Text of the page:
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Explanations I have read of why photons are emitted from atoms mention electrons being 'excited' to another energy level, and then returning to their base level, releasing a photon. I have also seen the occasional mention of 'fields' and I vaguely expect from what I've read that interaction of the electrons with these fields has some effect. I've also seen, but not used, Feynmann diagrams that involve additional particles.

Please can you (ideally) clarify what are the different theories and experimental evidence relating to electrons and photons because of changes to electron behavior?

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This is a question coming from somebody who has had at most some high school physics. It would help if in your profile you added your age and/or field.

From the level of the question I will assume the above.

Explanations I have read of why photons are emitted from atoms mention electrons being 'excited' to another energy level, and then returning to their base level, releasing a photon.

This comes about because the microcosm is quantized, i.e. obeys the rules of quantum mechanics, and at a first level of explanation,the nucleus of the atom is a potential well into which the electron, when speaking of hydrogen, can have only quantized specific orbits. The orbits are defined as energy levels. If, for some reason, the electron is at a higher energy level and there exists a level below, it falls to that level releasing a photon which has energy h*nu equal to the difference in energies of the two orbits. Usually the excitation comes about from a kick to the lowest energy electron of an appropriate energy to send it to a higher energy orbit, or to ionize the atom. For atoms with a higher atomic number, the energy levels are filled up sequentially with electrons which again can behave as above.

I have also seen the occasional mention of 'fields' and I vaguely expect from what I've read that interaction of the electrons with these fields has some effect.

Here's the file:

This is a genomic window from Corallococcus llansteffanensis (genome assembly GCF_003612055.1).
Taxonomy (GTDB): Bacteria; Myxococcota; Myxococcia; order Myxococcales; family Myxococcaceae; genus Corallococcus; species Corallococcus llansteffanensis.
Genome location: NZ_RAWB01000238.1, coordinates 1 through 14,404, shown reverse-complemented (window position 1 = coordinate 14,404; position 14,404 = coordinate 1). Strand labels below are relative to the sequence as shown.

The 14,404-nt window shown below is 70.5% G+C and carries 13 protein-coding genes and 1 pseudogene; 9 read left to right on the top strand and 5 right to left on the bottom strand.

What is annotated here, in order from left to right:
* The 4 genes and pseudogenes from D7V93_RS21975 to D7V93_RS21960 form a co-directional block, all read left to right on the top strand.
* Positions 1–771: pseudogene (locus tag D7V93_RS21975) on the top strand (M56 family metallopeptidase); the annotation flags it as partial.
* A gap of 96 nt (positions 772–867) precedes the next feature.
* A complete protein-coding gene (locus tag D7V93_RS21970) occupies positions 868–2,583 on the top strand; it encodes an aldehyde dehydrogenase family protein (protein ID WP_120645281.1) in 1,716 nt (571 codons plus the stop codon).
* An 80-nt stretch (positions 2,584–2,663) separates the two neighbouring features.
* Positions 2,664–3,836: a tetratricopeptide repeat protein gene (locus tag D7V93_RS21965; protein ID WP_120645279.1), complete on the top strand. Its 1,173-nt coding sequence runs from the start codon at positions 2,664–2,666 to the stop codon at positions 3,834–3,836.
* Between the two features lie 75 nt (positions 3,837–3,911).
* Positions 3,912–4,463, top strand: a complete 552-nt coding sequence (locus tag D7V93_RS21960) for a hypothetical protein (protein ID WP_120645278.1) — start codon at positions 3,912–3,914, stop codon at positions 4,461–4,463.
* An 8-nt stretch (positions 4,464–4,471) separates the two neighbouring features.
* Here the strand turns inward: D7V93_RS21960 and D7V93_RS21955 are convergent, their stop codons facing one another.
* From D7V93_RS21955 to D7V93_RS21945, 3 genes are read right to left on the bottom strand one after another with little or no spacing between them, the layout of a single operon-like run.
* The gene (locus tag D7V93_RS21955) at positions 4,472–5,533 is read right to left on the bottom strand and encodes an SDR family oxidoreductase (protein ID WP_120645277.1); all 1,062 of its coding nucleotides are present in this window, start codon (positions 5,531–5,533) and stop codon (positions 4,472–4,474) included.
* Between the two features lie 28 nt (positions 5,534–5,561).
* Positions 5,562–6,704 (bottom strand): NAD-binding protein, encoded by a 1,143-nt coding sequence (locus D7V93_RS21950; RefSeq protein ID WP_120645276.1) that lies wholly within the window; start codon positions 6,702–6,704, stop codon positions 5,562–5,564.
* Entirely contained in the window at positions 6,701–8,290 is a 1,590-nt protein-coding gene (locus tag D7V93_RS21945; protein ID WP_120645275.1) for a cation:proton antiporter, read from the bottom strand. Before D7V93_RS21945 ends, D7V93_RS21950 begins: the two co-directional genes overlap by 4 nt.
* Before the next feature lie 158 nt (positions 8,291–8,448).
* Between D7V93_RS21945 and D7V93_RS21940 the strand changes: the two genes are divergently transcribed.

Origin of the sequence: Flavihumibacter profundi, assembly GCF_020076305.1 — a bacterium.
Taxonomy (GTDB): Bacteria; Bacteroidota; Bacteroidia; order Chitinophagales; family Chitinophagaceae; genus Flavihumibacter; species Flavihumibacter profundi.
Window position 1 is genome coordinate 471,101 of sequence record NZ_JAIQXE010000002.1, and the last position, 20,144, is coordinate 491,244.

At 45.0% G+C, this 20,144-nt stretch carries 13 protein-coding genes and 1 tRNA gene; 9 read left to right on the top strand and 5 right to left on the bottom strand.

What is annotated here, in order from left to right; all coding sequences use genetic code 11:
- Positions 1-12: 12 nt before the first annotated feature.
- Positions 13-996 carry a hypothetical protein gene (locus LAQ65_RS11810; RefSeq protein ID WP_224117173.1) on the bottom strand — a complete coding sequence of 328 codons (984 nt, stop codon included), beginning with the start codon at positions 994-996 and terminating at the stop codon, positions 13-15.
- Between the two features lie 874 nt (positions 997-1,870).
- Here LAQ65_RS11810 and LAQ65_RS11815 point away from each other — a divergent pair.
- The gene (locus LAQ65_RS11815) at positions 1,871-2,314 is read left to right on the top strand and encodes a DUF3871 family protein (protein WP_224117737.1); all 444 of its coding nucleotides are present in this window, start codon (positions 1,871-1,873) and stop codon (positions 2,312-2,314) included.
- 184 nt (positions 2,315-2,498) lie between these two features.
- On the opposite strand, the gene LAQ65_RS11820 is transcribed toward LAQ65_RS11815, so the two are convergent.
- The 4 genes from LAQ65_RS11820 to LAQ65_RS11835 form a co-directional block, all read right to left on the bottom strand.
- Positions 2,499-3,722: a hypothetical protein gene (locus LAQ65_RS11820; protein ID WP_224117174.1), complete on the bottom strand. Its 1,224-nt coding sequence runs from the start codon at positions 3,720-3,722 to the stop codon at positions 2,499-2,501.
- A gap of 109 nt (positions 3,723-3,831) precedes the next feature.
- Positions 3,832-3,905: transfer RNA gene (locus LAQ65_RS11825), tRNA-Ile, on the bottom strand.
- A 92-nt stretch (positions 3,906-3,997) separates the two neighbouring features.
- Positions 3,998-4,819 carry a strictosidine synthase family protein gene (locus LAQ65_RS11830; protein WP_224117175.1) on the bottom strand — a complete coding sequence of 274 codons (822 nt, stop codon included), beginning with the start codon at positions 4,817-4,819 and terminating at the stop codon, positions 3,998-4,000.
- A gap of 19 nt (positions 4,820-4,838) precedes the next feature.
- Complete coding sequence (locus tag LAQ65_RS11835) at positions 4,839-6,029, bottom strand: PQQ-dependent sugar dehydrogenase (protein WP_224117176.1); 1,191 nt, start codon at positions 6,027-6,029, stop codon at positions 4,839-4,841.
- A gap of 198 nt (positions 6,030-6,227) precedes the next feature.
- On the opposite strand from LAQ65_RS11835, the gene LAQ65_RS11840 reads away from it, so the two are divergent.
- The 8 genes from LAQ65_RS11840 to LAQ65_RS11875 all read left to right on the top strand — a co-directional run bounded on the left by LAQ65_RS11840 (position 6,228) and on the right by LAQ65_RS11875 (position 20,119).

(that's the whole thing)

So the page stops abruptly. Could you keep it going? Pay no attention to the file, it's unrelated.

In the above, first level picture, the field is the electromagnetic field, and mainly the effective field coming from the charges of the nucleus and the orbiting electrons.

I've also seen, but not used, Feynmann diagrams that involve additional particles.

Feynman diagrams come into the next level of complexity of the theory of elementary particles. The description above pertains to first quantization. Feynman diagrams belong to second quantization and are a powerful and necessary tool for calculating processes in elementary particle physics, like electron electron scattering etc. This needs a course in Quantum Field Theory.

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I liked that answer. But does anyone know why the energy is emitted as a photon, rather than orbit the nucleus in the lower orbital at a higher speed? –  Tom Oct 24 '12 at 11:31
    
Quantized means a specific energy, which means a specific "speed" though one does not speak of speed for electrons around a nucleus. kinetic energy is 1/2m*v^2 so the excess energy cannot be "absorbed" in the same orbital, it has to go away and the photon is the manifestation of the electromagnetic fields that hold the atom together. –  anna v Oct 24 '12 at 11:37
    
So why isn't the photon released as a continuous stream of photons, or other distribution of photons, rather than in this description a single photon with a specific energy? –  Tom Oct 24 '12 at 11:50
    
This takes us into calculations that cannot be handwaved. The simplest answer comes if one starts thinking in Feynman diagrams: single photon emission is the most probable one. Every extra photon-electron vertex carries a multiplicative (1/137 )^2 probability suppressing factor. It is also what has been experimentally observed. Single photons with specific frequency. –  anna v Oct 24 '12 at 13:11
    
Have enough people observed the lower-probability outcomes to justify this model? I guess the lower-probability outcomes are more than one photon that sum to the energy lost by the electron. And I presume that time has an effect in this probability distribution, because if an electron traversed 'down' two orbitals continuously I guess just one photon would be released, but if it traversed the orbitals separately by one second, I would expect two photons to be released. Is this generally true? –  Tom Oct 24 '12 at 13:40

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